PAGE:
The Last Crusade: the end of the Gulf Wars and the future of Afghanistan

The Last Crusade: the end of the Gulf Wars and the future of Afghanistan

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The last US combat troops are scheduled to leave Afghanistan in September. America’s crusade ends not with a bang but a whimper. By what yardstick should we measure their success? Let’s start with something simple: Are the Taliban defeated? No. Has democracy been instituted in Afghanistan? Barely. What are the long term prospects for peace in Afghanistan? Hanging by a knife edge. The campaign has cost the US much in blood and treasure, and it is not immediately clear what they have to show for it.

America’s withdrawal represents a significant change in both its domestic and foreign policy priorities. The so-called ‘War on Terror’ and subsequent engagements in Afghanistan and Iraq came as a visceral reaction to the tragedy of the September 11th attacks in 2001, with a shellshocked American public demanding repayment in blood and soil. Furthermore, it was an attempt to impose the tenets of liberal democracy (suffrage, stability, secularism) on a region considered fundamentally volatile; the ultimate expression of the much vaunted Pax Americana (American Peace). President Bush acknowledged as much when he said ‘this is the fight of all who believe in progress and pluralism, tolerance and freedom’. But America’s crusade faltered, unable to withstand the war of attrition it faced in the ‘graveyard of empires’. Public opinion at home eroded under the weight of casualties without any discernible gains. The symbolism of the Biden administration’s choice of the anniversary of 9/11 to complete its withdrawal is not incidental. After twenty years it seeks to end America’s longest war where it started and draw a line under its experiment with imperialism.

Withdrawal from Afghanistan is also emblematic of a wider US disengagement from the Middle East, and from its focus on combating resilient non-state groups with hybrid capabilities, such as the Taliban and ISIS. Instead, it turns its gaze eastward, to the growing confrontation with China and its challenge to the liberal world order built in the wake of the USSR’s collapse. But despite this pivot towards the Asia-Pacific and its newfound distaste for interventionism, Washington knows it cannot leave Afghanistan with nothing. With its military prestige damaged, it must show that all the money and blood it has expended has produced some kind of durable stability in the region.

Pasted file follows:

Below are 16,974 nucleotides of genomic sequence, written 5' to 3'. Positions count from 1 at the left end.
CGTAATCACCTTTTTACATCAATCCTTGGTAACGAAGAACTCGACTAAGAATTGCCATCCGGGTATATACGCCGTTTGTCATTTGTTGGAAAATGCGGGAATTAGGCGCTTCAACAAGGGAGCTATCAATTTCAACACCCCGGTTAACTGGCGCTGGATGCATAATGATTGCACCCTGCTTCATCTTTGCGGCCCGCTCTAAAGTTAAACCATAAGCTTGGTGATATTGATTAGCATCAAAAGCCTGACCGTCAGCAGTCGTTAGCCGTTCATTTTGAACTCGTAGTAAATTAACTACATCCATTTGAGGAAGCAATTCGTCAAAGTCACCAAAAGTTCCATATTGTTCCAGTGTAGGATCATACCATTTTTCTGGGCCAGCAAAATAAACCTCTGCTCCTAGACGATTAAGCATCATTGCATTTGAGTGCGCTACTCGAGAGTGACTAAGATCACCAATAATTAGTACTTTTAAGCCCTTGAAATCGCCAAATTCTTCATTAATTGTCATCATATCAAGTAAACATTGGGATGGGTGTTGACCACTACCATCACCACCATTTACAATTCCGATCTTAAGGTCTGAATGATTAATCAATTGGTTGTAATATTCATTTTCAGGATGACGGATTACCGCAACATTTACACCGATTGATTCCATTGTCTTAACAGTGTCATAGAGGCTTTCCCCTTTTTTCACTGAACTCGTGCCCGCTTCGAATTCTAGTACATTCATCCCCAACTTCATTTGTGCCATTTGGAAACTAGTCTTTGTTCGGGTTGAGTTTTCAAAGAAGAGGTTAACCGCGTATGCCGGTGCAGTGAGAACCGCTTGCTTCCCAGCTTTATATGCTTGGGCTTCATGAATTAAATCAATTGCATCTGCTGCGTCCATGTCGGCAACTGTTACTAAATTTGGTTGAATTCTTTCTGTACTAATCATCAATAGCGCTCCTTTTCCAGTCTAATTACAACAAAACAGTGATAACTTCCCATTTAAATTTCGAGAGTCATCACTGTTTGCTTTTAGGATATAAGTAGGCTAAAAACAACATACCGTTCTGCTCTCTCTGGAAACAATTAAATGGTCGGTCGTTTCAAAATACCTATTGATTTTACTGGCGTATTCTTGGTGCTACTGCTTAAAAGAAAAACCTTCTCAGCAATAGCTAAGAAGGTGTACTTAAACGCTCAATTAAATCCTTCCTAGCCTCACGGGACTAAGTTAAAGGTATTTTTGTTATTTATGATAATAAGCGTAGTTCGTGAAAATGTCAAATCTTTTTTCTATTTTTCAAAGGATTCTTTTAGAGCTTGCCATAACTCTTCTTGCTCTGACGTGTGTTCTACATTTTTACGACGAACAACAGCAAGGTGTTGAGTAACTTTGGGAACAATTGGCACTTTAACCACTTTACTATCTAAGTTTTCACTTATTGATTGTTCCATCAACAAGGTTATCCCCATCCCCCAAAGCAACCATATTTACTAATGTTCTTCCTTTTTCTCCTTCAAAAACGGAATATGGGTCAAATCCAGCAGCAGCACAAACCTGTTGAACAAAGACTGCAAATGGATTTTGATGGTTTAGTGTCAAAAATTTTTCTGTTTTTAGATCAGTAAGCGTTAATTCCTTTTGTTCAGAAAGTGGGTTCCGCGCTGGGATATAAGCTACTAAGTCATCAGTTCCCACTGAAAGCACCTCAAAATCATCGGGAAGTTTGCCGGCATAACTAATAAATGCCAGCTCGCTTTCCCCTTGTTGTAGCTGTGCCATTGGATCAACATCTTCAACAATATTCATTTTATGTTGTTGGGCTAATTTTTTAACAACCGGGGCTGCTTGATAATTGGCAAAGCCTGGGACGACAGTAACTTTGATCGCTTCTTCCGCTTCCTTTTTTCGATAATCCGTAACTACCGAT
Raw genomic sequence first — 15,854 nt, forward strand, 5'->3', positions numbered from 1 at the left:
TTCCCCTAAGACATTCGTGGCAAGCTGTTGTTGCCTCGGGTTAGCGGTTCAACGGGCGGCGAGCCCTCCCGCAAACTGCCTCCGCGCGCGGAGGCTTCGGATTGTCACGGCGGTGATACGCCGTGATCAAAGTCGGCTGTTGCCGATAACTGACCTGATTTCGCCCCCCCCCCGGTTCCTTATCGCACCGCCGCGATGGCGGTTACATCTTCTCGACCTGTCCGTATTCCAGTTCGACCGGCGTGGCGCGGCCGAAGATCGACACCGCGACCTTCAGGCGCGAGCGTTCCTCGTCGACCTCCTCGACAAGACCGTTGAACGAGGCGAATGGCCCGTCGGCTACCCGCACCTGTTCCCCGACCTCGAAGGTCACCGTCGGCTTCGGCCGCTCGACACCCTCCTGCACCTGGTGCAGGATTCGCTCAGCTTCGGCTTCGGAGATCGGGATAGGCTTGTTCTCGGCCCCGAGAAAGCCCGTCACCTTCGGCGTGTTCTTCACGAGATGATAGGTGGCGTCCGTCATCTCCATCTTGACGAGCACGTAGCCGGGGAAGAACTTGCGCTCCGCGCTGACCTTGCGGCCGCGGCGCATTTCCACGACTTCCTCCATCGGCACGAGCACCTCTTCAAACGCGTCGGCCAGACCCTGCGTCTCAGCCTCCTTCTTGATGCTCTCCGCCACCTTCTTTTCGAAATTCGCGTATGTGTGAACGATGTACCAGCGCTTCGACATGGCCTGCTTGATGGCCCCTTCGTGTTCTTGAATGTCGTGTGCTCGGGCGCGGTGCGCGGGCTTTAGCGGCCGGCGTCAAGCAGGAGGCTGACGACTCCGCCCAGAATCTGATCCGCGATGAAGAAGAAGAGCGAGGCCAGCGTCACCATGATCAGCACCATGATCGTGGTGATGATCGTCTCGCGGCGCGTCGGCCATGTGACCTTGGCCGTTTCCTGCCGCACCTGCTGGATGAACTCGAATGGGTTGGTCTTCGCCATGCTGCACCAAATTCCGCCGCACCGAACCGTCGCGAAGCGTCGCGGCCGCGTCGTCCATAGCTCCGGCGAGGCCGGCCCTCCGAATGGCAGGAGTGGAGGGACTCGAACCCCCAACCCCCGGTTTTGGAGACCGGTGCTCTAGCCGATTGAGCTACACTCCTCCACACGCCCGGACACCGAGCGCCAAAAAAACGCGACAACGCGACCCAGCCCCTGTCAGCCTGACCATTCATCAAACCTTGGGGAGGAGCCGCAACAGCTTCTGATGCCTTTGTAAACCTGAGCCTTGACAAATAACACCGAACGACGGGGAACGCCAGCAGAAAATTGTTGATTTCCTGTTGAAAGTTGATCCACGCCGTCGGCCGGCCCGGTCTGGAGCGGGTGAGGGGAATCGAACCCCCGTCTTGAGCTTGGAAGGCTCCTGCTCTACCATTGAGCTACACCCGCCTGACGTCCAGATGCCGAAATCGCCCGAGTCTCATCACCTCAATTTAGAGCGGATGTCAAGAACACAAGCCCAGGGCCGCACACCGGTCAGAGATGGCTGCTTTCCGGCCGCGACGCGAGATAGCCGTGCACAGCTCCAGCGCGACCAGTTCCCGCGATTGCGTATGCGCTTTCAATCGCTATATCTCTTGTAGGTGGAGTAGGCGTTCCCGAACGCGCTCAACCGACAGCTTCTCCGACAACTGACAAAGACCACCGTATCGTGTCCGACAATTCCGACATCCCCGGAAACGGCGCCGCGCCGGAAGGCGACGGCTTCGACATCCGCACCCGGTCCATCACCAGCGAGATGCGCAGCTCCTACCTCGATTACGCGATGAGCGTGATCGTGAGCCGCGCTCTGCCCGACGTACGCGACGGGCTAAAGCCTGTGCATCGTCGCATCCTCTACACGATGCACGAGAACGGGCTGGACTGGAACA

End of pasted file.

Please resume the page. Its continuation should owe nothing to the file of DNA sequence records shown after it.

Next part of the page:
What is the state of Afghanistan today? After decades of counterinsurgency operations, during which the US has tried to gradually reduce its role and shift responsibility to the nascent Afghan armed forces, the Taliban remain a potent force in the region. In recent years, they have made significant territorial gains at the expense of the Afghan government. The Taliban now control more territory than at any time since they were deposed from power after the 2001 invasion. Billions of US dollars and crucial support from US air power have meant that the Afghan government has managed to stay in the fight, just. Both sides are now at a strategic stalemate, unable to claim a decisive victory over the other. As with most modern intra-state conflicts, the situation is complicated by the involvement of a series of other actors including NATO forces, tribal militias, Taliban splinter groups, and Al-Qaeda.